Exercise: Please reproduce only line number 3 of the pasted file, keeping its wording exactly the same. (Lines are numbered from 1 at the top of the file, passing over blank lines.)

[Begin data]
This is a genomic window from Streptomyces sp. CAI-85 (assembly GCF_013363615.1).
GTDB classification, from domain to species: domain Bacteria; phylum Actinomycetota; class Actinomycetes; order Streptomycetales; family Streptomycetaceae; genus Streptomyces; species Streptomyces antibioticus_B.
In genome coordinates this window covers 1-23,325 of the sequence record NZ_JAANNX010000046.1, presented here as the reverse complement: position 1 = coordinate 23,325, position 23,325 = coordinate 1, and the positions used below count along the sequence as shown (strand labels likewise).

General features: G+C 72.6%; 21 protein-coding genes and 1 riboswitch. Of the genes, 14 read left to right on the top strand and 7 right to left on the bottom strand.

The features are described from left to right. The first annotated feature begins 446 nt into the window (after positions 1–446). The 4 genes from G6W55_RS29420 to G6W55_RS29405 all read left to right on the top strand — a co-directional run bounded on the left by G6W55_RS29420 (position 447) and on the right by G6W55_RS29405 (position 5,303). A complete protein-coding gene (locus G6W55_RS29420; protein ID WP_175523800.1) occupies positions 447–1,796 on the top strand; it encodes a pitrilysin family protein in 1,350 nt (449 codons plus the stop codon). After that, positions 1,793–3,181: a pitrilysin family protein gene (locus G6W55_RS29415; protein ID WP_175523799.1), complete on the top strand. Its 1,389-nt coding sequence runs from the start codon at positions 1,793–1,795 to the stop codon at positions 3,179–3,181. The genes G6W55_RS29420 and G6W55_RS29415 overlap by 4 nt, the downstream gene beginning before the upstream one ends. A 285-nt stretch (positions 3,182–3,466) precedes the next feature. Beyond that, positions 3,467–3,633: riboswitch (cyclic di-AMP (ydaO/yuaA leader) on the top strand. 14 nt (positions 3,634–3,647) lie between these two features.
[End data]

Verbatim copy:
In genome coordinates this window covers 1-23,325 of the sequence record NZ_JAANNX010000046.1, presented here as the reverse complement: position 1 = coordinate 23,325, position 23,325 = coordinate 1, and the positions used below count along the sequence as shown (strand labels likewise).